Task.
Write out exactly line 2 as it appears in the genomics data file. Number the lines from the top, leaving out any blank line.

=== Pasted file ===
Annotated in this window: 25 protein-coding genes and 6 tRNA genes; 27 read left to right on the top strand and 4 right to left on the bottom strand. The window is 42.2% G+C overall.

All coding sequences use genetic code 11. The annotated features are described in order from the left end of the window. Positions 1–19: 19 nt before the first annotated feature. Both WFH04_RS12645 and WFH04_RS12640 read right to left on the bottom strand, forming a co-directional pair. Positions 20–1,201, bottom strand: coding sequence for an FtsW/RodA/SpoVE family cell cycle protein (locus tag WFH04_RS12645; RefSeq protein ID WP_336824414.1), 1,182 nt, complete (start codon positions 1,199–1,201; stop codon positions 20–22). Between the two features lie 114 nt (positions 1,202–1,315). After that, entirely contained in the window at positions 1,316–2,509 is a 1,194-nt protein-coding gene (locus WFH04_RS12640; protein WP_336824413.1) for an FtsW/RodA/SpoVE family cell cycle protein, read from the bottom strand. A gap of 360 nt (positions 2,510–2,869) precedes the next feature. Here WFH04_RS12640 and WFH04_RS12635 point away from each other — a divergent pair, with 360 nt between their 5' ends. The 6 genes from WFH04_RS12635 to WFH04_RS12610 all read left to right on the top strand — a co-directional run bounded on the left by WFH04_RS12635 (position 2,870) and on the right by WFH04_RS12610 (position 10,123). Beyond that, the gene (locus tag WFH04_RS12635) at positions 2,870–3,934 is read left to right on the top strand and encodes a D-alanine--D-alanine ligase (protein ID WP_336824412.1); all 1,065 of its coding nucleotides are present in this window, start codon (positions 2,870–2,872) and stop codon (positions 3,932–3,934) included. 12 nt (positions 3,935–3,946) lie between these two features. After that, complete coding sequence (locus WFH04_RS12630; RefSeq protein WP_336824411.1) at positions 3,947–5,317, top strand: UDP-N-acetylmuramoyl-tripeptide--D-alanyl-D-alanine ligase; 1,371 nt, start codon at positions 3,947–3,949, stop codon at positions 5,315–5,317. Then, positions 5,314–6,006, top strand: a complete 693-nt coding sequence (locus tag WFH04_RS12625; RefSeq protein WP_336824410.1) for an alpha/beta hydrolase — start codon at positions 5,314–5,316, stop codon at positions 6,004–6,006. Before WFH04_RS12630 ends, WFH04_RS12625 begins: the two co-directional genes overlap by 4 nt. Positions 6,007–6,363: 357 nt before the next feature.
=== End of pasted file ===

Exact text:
All coding sequences use genetic code 11. The annotated features are described in order from the left end of the window. Positions 1–19: 19 nt before the first annotated feature. Both WFH04_RS12645 and WFH04_RS12640 read right to left on the bottom strand, forming a co-directional pair. Positions 20–1,201, bottom strand: coding sequence for an FtsW/RodA/SpoVE family cell cycle protein (locus tag WFH04_RS12645; RefSeq protein ID WP_336824414.1), 1,182 nt, complete (start codon positions 1,199–1,201; stop codon positions 20–22). Between the two features lie 114 nt (positions 1,202–1,315). After that, entirely contained in the window at positions 1,316–2,509 is a 1,194-nt protein-coding gene (locus WFH04_RS12640; protein WP_336824413.1) for an FtsW/RodA/SpoVE family cell cycle protein, read from the bottom strand. A gap of 360 nt (positions 2,510–2,869) precedes the next feature. Here WFH04_RS12640 and WFH04_RS12635 point away from each other — a divergent pair, with 360 nt between their 5' ends. The 6 genes from WFH04_RS12635 to WFH04_RS12610 all read left to right on the top strand — a co-directional run bounded on the left by WFH04_RS12635 (position 2,870) and on the right by WFH04_RS12610 (position 10,123). Beyond that, the gene (locus tag WFH04_RS12635) at positions 2,870–3,934 is read left to right on the top strand and encodes a D-alanine--D-alanine ligase (protein ID WP_336824412.1); all 1,065 of its coding nucleotides are present in this window, start codon (positions 2,870–2,872) and stop codon (positions 3,932–3,934) included. 12 nt (positions 3,935–3,946) lie between these two features. After that, complete coding sequence (locus WFH04_RS12630; RefSeq protein WP_336824411.1) at positions 3,947–5,317, top strand: UDP-N-acetylmuramoyl-tripeptide--D-alanyl-D-alanine ligase; 1,371 nt, start codon at positions 3,947–3,949, stop codon at positions 5,315–5,317. Then, positions 5,314–6,006, top strand: a complete 693-nt coding sequence (locus tag WFH04_RS12625; RefSeq protein WP_336824410.1) for an alpha/beta hydrolase — start codon at positions 5,314–5,316, stop codon at positions 6,004–6,006. Before WFH04_RS12630 ends, WFH04_RS12625 begins: the two co-directional genes overlap by 4 nt. Positions 6,007–6,363: 357 nt before the next feature.